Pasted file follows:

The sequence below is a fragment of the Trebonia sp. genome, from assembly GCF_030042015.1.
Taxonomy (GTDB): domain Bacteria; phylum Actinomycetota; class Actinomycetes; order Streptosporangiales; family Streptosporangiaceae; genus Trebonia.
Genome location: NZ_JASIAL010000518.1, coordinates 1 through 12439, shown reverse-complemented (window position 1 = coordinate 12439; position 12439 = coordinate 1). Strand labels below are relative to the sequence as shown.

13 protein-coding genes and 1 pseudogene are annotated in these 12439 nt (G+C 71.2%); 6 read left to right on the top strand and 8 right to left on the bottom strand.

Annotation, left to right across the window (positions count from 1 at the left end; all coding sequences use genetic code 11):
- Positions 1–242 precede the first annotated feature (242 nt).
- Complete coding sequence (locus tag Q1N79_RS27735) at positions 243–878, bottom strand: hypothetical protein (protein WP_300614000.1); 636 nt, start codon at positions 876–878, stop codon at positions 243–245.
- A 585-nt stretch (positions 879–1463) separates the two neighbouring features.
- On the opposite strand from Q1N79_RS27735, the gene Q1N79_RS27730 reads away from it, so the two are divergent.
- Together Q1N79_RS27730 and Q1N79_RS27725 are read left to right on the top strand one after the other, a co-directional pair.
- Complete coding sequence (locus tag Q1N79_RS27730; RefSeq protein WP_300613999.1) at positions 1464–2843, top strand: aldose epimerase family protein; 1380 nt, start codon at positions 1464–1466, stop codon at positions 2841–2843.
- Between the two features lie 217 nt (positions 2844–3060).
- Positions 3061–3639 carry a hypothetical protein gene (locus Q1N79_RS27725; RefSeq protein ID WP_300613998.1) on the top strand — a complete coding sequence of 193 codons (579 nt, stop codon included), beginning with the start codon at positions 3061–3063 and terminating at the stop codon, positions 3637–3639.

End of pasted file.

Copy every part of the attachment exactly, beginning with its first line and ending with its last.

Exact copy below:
The sequence below is a fragment of the Trebonia sp. genome, from assembly GCF_030042015.1.
Taxonomy (GTDB): domain Bacteria; phylum Actinomycetota; class Actinomycetes; order Streptosporangiales; family Streptosporangiaceae; genus Trebonia.
Genome location: NZ_JASIAL010000518.1, coordinates 1 through 12439, shown reverse-complemented (window position 1 = coordinate 12439; position 12439 = coordinate 1). Strand labels below are relative to the sequence as shown.

13 protein-coding genes and 1 pseudogene are annotated in these 12439 nt (G+C 71.2%); 6 read left to right on the top strand and 8 right to left on the bottom strand.

Annotation, left to right across the window (positions count from 1 at the left end; all coding sequences use genetic code 11):
- Positions 1–242 precede the first annotated feature (242 nt).
- Complete coding sequence (locus tag Q1N79_RS27735) at positions 243–878, bottom strand: hypothetical protein (protein WP_300614000.1); 636 nt, start codon at positions 876–878, stop codon at positions 243–245.
- A 585-nt stretch (positions 879–1463) separates the two neighbouring features.
- On the opposite strand from Q1N79_RS27735, the gene Q1N79_RS27730 reads away from it, so the two are divergent.
- Together Q1N79_RS27730 and Q1N79_RS27725 are read left to right on the top strand one after the other, a co-directional pair.
- Complete coding sequence (locus tag Q1N79_RS27730; RefSeq protein WP_300613999.1) at positions 1464–2843, top strand: aldose epimerase family protein; 1380 nt, start codon at positions 1464–1466, stop codon at positions 2841–2843.
- Between the two features lie 217 nt (positions 2844–3060).
- Positions 3061–3639 carry a hypothetical protein gene (locus Q1N79_RS27725; RefSeq protein ID WP_300613998.1) on the top strand — a complete coding sequence of 193 codons (579 nt, stop codon included), beginning with the start codon at positions 3061–3063 and terminating at the stop codon, positions 3637–3639.